During the period covered by the suit, hundreds of thousands of child users purchased Facebook Credits for use in playing Facebook-based games and applications. To make such purchases, child users generally used credit cards, debit cards or other payment instruments that belonged to their parents or other responsible adults. Facebook made a practice of retaining the payment information provided at the time of the child user's initial purchase for easy use in later purchases. Facebook advised that purchases by children were to be made only with the permission of the parent or guardian. Facebook did not, however, require evidence that any of the purchases was actually authorized by the parent, guardian or owner of the payment instrument. In many instances, the child user did not have authorization to use the card or other payment instrument to purchase Facebook Credits. Facebook specified in its terms of use that all transactions are "final". It later stated that all transactions are "final except as otherwise required by law".

Facebook's Terms of Use state that purchase transactions are governed by the law of California. The Family Code of California provides that contracts with minors are voidable by the minor at any time before attaining the age of 18 or within a reasonable time thereafter. The court applied that principle to this case: "The law shields minors from their lack of judgment and experience and under certain conditions vests in them the right to disaffirm their contracts. Although in many instances such disaffirmance may be a hardship upon those who deal with an infant, the right to avoid his contracts is conferred by law upon a minor for his protection against his own improvidence and the designs of others. It is the policy of the law to protect a minor against himself and his indiscretions and immaturity as well as against the machinations of other people and to discourage adults from contracting with an infant." (MTD decision, October 25, 2012, at pp. 11-12.) The court continued: "[O]ne who provides a minor with goods and services does so at her own risk." (Id. at p.12.)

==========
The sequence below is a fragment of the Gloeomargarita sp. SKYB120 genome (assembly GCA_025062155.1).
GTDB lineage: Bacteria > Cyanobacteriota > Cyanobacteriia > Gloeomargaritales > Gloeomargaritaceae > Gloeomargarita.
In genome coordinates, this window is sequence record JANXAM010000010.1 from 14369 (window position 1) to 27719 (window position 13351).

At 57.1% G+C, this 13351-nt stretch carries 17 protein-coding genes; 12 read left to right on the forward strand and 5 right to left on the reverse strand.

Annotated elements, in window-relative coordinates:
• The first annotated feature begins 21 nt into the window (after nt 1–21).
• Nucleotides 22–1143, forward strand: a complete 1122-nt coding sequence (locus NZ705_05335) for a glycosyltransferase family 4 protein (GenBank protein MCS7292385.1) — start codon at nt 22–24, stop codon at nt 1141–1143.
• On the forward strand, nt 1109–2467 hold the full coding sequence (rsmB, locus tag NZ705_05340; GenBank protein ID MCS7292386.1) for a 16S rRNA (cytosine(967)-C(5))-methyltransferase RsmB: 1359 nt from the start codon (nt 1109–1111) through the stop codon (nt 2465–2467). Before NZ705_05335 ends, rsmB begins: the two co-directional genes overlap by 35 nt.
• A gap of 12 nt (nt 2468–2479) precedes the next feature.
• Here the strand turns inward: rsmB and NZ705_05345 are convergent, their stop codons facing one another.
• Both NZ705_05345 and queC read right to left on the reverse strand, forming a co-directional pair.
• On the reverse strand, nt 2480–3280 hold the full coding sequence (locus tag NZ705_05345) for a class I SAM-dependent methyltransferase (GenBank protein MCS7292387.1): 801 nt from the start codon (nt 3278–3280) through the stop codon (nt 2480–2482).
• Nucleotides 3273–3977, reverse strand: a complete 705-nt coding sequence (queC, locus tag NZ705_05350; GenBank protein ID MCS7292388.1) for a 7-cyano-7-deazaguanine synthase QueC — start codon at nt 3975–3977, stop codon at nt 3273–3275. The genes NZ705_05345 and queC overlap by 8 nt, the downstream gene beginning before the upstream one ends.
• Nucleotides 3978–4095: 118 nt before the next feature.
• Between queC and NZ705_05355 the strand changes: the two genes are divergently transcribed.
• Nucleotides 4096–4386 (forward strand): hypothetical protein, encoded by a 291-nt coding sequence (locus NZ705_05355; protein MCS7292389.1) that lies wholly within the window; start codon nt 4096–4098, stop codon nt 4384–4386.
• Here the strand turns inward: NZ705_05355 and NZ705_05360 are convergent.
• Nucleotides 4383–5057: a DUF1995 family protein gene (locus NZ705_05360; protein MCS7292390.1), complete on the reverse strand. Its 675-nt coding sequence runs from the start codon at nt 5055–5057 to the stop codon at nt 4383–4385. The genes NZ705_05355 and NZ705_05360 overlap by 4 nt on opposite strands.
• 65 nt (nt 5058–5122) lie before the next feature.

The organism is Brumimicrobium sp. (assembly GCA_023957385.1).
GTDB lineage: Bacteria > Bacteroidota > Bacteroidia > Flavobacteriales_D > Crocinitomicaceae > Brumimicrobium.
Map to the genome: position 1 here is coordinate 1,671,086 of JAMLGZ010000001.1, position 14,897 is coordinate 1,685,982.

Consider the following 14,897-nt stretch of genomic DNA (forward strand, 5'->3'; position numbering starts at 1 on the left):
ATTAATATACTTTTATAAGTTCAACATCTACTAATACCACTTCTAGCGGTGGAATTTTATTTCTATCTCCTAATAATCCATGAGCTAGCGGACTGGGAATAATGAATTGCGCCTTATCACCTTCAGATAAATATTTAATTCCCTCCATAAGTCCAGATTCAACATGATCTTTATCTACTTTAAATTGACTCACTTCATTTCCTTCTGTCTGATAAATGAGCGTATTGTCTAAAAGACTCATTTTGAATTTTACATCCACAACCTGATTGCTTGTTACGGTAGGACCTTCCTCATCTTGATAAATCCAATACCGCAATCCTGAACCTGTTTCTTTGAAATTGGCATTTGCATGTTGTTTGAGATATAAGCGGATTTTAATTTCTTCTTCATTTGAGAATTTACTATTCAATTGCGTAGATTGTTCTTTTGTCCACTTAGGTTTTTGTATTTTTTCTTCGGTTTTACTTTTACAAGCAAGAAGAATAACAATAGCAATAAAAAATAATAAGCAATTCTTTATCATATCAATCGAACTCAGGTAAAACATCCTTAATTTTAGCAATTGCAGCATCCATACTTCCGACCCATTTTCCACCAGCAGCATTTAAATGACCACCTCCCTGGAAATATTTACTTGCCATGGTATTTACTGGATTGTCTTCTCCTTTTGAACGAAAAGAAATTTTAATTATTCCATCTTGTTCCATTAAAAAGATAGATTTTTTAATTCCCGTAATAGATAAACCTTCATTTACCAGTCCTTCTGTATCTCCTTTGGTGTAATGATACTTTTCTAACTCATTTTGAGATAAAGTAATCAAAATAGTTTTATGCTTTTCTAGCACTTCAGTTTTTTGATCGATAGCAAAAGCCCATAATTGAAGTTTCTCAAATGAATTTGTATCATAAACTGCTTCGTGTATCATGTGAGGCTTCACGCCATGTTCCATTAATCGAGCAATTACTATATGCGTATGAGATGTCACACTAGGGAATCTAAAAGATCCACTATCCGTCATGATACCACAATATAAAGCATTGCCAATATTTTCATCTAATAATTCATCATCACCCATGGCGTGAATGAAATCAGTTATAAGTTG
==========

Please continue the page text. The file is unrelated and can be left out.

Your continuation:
Facebook defended the claims in part by arguing that kids had received and used the electronic goods they paid for. The court specifically rejected this reasoning, finding that kids are entitled to refunds even for items they used. "Under California law, a minor may "disaffirm all obligations under a contract, even for services previously rendered, without restoring consideration or the value of services rendered to the other party." (MTD Decision at p.14)

Prior to the settlement, Facebook provided an online procedure for refund requests in various specific circumstances such as fraudulent use of a user's account by a third-party. Facebook's refund procedure did not include an option to request a refund on the ground that the purchase was made when the user was a minor.

The settlement requires Facebook to apply refund practices and policies with respect to U.S. minors that comply with the California Family Code.

The settlement further requires Facebook to "add to its refund request form for In-App Purchases for U.S. users a checkbox or substantially similar functionality with accompanying text such that users are able to indicate that the In-App Purchases for which they are seeking a refund was made when the user was minor."

The settlement additionally requires Facebook to "implement a dedicated queue within Facebook to address refund requests in In-App Purchases, made by U.S. Minors subject to verification of minority. The employees staffing the dedicated queue will receive further training regarding how to analyze and process such refund requests in accordance with applicable law."

If you or your minor child were charged for Facebook credits purchased from an account belonging to someone age 17 or younger, you may be entitled to obtain refunds for such purchases through the use of the dedicated queue established by Facebook as a result of the settlement. Both minor account holders and the parents and guardians of such minors are entitled to claim such refunds. The Facebook refund tool is available at https://www.facebook.com/help/contact/830921593618796.